Well the basic challenge is overcoming familiarity and reading what you typed, rather than what you meant to type. And the short answer to this is to use audio, concentrate, go at a set slow pace, and double check alterations.
But let’s clarify what I’m talking about here: I’m talking about a piece of writing that has already been edited and proofread. Either by yourself or by a paid service. The structure of the work is set. And all that remains is to find simple typos. A word missing. A plural that should be singular. A missing quote mark or period. Something capitalized that shouldn’t be. Repeat words etc….
The reason I’m offering this advice is because I read a lot of indie books, and almost all have simple typos. Like mine used to.
My process is this:
Microsoft Word: From the top of the page we need to click on this little arrow that gives us a drop-down box to Customize Quick Access Toolbar. And we select ‘More Commands’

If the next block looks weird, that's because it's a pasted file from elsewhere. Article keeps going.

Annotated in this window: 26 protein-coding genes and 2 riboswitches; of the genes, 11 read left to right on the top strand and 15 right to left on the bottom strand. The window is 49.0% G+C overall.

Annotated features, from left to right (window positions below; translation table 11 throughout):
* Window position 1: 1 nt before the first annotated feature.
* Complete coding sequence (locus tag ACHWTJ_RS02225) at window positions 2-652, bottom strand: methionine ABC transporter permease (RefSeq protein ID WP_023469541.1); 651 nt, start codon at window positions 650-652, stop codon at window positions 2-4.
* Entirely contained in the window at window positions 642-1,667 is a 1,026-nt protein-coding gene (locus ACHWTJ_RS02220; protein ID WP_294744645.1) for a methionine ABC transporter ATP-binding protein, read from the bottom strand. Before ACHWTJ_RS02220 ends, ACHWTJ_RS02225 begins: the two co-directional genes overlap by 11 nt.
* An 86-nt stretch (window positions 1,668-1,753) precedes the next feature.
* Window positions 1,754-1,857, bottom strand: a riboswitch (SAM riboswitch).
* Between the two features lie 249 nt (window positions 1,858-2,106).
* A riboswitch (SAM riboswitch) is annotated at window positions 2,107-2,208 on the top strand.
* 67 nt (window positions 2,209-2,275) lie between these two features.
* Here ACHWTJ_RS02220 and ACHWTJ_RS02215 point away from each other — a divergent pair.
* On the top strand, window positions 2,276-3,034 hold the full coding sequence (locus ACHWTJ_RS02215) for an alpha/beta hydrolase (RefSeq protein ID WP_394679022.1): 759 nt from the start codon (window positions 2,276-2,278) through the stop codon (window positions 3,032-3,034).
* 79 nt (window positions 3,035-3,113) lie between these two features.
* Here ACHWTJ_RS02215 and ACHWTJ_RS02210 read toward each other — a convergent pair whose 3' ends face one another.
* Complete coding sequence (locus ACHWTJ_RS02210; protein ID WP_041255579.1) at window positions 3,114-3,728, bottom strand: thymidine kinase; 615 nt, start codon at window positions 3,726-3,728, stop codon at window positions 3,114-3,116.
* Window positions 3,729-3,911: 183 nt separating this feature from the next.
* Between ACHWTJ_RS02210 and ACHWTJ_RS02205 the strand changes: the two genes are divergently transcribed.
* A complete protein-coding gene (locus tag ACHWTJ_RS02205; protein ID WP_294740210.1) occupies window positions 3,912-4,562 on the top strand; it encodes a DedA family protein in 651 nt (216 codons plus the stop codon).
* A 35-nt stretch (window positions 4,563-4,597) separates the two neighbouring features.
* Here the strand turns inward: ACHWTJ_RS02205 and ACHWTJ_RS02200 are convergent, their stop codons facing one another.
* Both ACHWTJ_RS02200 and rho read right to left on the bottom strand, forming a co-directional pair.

From the More Commands pop-up we want ‘All Commands’
From the list of all commands we want to select ‘Speak’
Which puts this little icon on our toolbar. And when we highlight a section of text and click Speak, the text is read to us slowly and clearly.
This forces us to follow the text at a set pace, and the audio will help A LOT in picking up errors. You might be amazed at how you will see something that you’ve missed a hundred times (and that your editor missed as well).
A couple of important tips:
- Use earphones and accept no distractions.
- Make corrections immediately then highlight again to re-read that paragraph.
- If your mind has drifted, stop and go back to where you were last focused.
- Expect this to take a long time – 3 to 4 hours per 10,000 words.
- If you find a lot of errors, do it all over again.